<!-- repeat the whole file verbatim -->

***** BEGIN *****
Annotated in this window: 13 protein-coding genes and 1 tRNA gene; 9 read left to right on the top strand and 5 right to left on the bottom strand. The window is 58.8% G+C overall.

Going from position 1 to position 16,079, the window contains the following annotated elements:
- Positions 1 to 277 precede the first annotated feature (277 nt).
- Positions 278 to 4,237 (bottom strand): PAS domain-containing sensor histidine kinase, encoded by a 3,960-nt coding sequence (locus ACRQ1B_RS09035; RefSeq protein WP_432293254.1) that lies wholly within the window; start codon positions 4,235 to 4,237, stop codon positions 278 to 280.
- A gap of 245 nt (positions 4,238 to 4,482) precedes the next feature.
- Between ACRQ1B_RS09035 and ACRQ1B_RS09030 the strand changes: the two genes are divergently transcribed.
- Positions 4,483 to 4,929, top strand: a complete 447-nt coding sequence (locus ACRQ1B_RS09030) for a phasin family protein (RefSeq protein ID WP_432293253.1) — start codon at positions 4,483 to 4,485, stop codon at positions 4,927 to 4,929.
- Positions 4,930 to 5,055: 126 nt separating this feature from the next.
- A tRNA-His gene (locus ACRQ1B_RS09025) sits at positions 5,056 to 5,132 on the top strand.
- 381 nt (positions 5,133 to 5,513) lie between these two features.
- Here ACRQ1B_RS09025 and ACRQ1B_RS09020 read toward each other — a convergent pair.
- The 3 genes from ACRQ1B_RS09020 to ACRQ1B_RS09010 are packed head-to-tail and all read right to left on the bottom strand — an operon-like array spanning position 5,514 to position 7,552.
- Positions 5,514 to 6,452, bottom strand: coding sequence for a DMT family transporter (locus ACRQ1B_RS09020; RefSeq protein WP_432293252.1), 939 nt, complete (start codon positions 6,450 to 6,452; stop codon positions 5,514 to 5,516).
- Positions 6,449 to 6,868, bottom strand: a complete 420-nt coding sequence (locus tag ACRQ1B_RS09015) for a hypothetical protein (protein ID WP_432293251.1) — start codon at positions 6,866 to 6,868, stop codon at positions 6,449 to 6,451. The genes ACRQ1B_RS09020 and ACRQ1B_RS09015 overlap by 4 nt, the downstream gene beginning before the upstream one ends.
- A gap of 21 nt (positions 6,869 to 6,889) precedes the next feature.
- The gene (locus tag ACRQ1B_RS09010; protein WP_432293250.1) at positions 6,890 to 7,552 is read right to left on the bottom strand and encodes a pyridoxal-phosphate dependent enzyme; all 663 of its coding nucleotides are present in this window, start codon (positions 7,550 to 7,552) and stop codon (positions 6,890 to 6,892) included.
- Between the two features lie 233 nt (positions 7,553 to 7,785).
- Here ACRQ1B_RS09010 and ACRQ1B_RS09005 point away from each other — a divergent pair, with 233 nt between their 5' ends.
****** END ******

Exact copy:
Annotated in this window: 13 protein-coding genes and 1 tRNA gene; 9 read left to right on the top strand and 5 right to left on the bottom strand. The window is 58.8% G+C overall.

Going from position 1 to position 16,079, the window contains the following annotated elements:
- Positions 1 to 277 precede the first annotated feature (277 nt).
- Positions 278 to 4,237 (bottom strand): PAS domain-containing sensor histidine kinase, encoded by a 3,960-nt coding sequence (locus ACRQ1B_RS09035; RefSeq protein WP_432293254.1) that lies wholly within the window; start codon positions 4,235 to 4,237, stop codon positions 278 to 280.
- A gap of 245 nt (positions 4,238 to 4,482) precedes the next feature.
- Between ACRQ1B_RS09035 and ACRQ1B_RS09030 the strand changes: the two genes are divergently transcribed.
- Positions 4,483 to 4,929, top strand: a complete 447-nt coding sequence (locus ACRQ1B_RS09030) for a phasin family protein (RefSeq protein ID WP_432293253.1) — start codon at positions 4,483 to 4,485, stop codon at positions 4,927 to 4,929.
- Positions 4,930 to 5,055: 126 nt separating this feature from the next.
- A tRNA-His gene (locus ACRQ1B_RS09025) sits at positions 5,056 to 5,132 on the top strand.
- 381 nt (positions 5,133 to 5,513) lie between these two features.
- Here ACRQ1B_RS09025 and ACRQ1B_RS09020 read toward each other — a convergent pair.
- The 3 genes from ACRQ1B_RS09020 to ACRQ1B_RS09010 are packed head-to-tail and all read right to left on the bottom strand — an operon-like array spanning position 5,514 to position 7,552.
- Positions 5,514 to 6,452, bottom strand: coding sequence for a DMT family transporter (locus ACRQ1B_RS09020; RefSeq protein WP_432293252.1), 939 nt, complete (start codon positions 6,450 to 6,452; stop codon positions 5,514 to 5,516).
- Positions 6,449 to 6,868, bottom strand: a complete 420-nt coding sequence (locus tag ACRQ1B_RS09015) for a hypothetical protein (protein ID WP_432293251.1) — start codon at positions 6,866 to 6,868, stop codon at positions 6,449 to 6,451. The genes ACRQ1B_RS09020 and ACRQ1B_RS09015 overlap by 4 nt, the downstream gene beginning before the upstream one ends.
- A gap of 21 nt (positions 6,869 to 6,889) precedes the next feature.
- The gene (locus tag ACRQ1B_RS09010; protein WP_432293250.1) at positions 6,890 to 7,552 is read right to left on the bottom strand and encodes a pyridoxal-phosphate dependent enzyme; all 663 of its coding nucleotides are present in this window, start codon (positions 7,550 to 7,552) and stop codon (positions 6,890 to 6,892) included.
- Between the two features lie 233 nt (positions 7,553 to 7,785).
- Here ACRQ1B_RS09010 and ACRQ1B_RS09005 point away from each other — a divergent pair, with 233 nt between their 5' ends.